WATCH: Utah Cops Break into Home of Family with Non-Existent Warrants

Carlos Miller

The family which recorded the raid has filed a lawsuit.

In the latest example of state-sanctioned terrorism, a throng of cops broke into the home of a family in Utah without a warrant, tasering a 57-year-old man out of spite and malice for not welcoming them into his home when they showed up with riot shields, battering rams and a litany of lies as to why they should be let in.

The cops were from the Utah Division of Adult Probation & Parole and were looking for the man's son, José Yañez, who had not lived at the house for at least a year.

And the cops seemed to have known that because the address listed on their arrest warrant differed from his parent's address which is why they deliberately left the warrant behind when they conducted the raid, according to a lawsuit filed last week by the ACLU on behalf of the family.

The incident took place in August 2018 and began when Munir Yañez, the father, would not let them into his home without a warrant. One cop kept showing Yañez a document claiming to be a warrant but the lawsuit states it was probably just a front page to their son's internal files.

The cops did not give up, threatening, bullying and intimidating him until they finally made their way inside the house where tasered the father, shoved the mother to the ground with a shield and handcuffed the kids to keep them from recording.

The cops placed the father and son facedown in handcuffs in their front yard in full display of their neighbors who had no idea what was going on, keeping them there for two-and-a-half hours while they ransacked the house.

While he was handcuffed in the front yard, one cop took his fingerprints against his will. They then transported Yañez, who is an American citizen, to jail, mocking him by telling him he would be deported the following day but releasing him the following day with no charges.

The cops seemed more intent on sending a sadistic message of control and dominance, probably thinking since the family was Mexican and the parents spoke little English that they would get away with it all as cops do daily across the country.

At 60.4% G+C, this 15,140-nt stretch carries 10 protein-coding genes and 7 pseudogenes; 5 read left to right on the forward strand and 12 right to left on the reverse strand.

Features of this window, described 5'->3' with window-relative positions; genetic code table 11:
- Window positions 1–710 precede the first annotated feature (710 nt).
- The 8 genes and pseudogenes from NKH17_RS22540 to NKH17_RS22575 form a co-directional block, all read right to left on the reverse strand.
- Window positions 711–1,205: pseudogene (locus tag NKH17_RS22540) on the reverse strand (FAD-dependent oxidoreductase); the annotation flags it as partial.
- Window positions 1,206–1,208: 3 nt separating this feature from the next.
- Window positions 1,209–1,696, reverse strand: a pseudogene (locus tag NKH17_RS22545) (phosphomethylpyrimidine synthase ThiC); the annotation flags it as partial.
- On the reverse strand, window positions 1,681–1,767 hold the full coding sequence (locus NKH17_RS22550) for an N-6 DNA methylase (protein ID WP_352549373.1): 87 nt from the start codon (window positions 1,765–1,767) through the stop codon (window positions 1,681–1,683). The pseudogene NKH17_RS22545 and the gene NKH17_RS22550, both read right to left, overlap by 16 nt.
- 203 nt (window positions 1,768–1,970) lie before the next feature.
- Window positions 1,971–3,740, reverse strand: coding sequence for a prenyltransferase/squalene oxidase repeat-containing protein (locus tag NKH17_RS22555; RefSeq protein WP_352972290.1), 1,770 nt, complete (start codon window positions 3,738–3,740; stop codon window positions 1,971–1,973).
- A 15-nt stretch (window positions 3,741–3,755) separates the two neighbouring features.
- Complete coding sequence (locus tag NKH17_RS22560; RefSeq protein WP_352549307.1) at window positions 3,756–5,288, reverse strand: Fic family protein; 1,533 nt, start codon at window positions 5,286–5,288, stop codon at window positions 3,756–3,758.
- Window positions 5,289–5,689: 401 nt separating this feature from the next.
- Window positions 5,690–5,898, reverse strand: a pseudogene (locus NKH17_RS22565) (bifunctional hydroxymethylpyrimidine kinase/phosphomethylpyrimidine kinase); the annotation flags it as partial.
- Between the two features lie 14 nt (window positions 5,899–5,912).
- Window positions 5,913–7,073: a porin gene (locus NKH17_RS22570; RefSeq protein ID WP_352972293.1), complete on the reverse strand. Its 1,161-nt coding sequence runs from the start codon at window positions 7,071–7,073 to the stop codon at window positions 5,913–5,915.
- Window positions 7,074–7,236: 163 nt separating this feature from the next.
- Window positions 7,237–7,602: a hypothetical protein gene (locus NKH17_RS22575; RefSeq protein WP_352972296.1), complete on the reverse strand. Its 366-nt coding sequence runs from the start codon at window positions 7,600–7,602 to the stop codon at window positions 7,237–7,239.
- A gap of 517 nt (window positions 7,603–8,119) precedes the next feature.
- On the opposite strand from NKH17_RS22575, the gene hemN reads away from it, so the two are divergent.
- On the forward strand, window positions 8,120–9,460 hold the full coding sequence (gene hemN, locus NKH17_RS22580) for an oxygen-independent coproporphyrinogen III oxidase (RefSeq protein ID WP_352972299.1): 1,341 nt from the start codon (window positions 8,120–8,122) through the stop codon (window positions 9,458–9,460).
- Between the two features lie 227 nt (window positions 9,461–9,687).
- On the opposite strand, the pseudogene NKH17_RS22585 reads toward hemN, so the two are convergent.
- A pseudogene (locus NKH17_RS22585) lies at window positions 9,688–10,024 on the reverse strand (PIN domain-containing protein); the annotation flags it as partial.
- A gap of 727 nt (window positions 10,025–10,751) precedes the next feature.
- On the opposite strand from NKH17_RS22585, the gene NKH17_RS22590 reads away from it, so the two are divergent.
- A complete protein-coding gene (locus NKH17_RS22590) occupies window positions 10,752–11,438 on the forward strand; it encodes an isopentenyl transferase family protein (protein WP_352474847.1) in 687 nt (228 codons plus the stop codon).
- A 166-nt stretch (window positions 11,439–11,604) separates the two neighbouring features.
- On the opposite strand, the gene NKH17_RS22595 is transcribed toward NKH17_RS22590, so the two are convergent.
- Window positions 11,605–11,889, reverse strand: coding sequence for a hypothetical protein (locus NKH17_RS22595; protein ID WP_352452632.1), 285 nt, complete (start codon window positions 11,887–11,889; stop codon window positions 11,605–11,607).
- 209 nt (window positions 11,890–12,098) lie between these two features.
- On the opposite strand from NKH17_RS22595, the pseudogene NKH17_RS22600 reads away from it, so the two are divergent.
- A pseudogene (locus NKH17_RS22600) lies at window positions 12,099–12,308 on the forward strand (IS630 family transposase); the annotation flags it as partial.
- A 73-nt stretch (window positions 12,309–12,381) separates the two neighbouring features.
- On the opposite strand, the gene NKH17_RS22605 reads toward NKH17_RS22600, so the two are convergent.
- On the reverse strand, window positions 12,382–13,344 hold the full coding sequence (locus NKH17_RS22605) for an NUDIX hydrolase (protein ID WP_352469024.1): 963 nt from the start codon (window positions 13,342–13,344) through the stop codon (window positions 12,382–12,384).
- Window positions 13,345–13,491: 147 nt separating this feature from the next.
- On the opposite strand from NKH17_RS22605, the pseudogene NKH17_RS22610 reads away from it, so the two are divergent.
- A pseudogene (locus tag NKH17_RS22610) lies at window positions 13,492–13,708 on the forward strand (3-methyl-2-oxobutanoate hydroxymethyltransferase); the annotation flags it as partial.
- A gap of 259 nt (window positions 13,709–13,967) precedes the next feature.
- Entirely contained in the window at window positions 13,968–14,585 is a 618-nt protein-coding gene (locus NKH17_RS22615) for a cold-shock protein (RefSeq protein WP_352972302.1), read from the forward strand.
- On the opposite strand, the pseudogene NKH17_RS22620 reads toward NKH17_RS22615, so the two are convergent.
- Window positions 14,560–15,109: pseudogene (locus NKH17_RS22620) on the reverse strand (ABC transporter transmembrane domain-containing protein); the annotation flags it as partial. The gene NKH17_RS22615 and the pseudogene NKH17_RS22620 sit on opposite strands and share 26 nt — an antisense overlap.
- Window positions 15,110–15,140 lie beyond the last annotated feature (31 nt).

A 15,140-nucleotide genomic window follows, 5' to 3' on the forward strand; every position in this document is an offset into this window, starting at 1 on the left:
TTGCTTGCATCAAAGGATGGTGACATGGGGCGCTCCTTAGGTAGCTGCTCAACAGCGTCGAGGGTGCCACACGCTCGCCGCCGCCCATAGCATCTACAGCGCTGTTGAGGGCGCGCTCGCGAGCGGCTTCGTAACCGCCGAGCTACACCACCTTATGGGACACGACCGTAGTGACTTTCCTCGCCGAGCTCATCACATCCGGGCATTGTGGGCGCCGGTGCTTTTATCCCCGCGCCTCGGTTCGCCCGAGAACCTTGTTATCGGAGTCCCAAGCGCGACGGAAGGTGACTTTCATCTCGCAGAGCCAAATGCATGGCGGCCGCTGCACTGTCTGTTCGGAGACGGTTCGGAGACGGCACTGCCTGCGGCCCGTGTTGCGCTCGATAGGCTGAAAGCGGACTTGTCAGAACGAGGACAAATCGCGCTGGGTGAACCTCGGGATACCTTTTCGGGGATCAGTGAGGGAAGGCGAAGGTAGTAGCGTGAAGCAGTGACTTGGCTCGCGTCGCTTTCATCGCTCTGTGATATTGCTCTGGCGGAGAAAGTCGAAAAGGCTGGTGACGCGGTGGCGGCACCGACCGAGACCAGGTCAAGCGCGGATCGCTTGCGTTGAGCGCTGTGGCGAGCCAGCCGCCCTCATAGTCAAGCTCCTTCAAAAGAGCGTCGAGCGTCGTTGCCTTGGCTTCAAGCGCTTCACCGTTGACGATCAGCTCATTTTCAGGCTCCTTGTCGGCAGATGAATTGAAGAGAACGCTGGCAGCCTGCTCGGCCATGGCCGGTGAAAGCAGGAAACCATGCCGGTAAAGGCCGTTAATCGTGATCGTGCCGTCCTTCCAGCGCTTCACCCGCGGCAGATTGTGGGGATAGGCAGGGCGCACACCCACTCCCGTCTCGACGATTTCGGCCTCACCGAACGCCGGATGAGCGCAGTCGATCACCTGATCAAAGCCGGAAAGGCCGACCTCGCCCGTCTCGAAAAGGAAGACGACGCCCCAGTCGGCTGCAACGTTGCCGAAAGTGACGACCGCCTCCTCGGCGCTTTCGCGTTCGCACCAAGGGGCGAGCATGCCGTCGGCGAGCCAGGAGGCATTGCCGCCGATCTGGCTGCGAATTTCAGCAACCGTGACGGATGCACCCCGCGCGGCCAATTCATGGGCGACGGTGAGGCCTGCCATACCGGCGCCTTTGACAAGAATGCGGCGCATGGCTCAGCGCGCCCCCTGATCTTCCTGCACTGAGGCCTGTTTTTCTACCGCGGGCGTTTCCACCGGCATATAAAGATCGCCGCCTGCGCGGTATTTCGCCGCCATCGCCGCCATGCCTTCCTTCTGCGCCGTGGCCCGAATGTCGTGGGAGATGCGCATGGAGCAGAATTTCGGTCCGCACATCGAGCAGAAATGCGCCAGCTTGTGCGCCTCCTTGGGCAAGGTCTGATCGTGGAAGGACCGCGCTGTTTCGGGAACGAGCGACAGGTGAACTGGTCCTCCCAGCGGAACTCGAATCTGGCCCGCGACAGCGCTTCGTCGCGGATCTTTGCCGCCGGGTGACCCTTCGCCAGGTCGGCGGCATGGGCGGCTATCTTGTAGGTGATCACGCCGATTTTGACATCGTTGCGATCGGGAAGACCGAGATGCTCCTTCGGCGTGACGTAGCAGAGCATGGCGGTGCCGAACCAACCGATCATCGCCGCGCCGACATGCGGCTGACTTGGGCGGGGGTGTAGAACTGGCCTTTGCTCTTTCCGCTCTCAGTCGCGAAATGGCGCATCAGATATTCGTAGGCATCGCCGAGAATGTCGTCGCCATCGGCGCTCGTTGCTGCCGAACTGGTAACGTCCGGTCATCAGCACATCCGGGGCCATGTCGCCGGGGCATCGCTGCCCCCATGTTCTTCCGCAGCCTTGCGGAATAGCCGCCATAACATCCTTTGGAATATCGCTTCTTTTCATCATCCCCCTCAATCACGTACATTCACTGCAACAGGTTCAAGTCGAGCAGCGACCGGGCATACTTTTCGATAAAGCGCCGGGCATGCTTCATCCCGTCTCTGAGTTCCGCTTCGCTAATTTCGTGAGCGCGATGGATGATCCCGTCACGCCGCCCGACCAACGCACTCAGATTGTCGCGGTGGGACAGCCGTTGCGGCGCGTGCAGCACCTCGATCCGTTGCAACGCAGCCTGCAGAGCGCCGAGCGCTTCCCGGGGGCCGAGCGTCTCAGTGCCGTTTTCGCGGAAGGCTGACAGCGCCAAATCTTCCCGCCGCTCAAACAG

But both the father and one of his sons recorded the abuse which makes it a much stronger case in court– not that any of the individual officers have anything to worry about as they are a protected class.

The 62-page lawsuit which can be read here also accuses the Utah Division of Adult Probation & Parole of conspiring with a local bond company to conduct the raid which was desperate to arrest Jose Yañez because he was about to default on his bond, which would come at a financial loss for the company.

Even after it became clear to Defendants that José was not in the home, Defendants threatened to return to the home if they could not locate José on the day of the raid.

On information and belief, the events of August 20, 2018 are the result of a pattern and practice of AP&P allowing bail bond company agents to coopt AP&P tactical teams in an effort to conduct violent raids on residences in search of fugitives who are close to defaulting on bonds and costing the bail bond companies money.

In particular, at the time of the events of August 20, 2018, José had defaulted or was soon to default on his bond. Given that the AP&P had previously appeared at Plaintiffs’ home in search of José with a bond company agent at a time previously when José was close to defaulting his bond, this belief is well founded.

Watch the shortened edited video above or the longer videos compiled by the ACLU. Click here and scroll to bottom to watch video interviews with both the mother and father translated into English.

Comments (7)
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No. 1-7
Bergman
Bergman

Most police entry tools rely on exploiting the weaknesses inherent to standard swinging hinge doors. You can defeat better than 90% of those tools even with a hollow core door by installing a pocket door instead of a hinged one. If your pocket door is also a solid core (or metal) security door, the police are going to need to bring in a vehicle-mounted ram to knock it down.

If you build the door with one of those rams in mind, the police will need C4 to get in. And it will be difficult to justify to a court why they blew up a house instead of simply serving a warrant.

Libertarian
Libertarian

Build secure doors and watch them try.

Maddad78
Maddad78

Check to see who owns the Bonding Agency. A big part of the time owners of said are connected to their local law enforcement through employment. Could be a slam dunk if you discover this link.

Whats_N_A_Name
Whats_N_A_Name

Oath breakers in need of a 3200fps lobotomy.

supervisionrequired
supervisionrequired

i have a feeling that the bond company is going to be out of business soon.

Edistojoe
Edistojoe

This country is corrupt.
Those pigs need DEAD.
FORK DA PORK!


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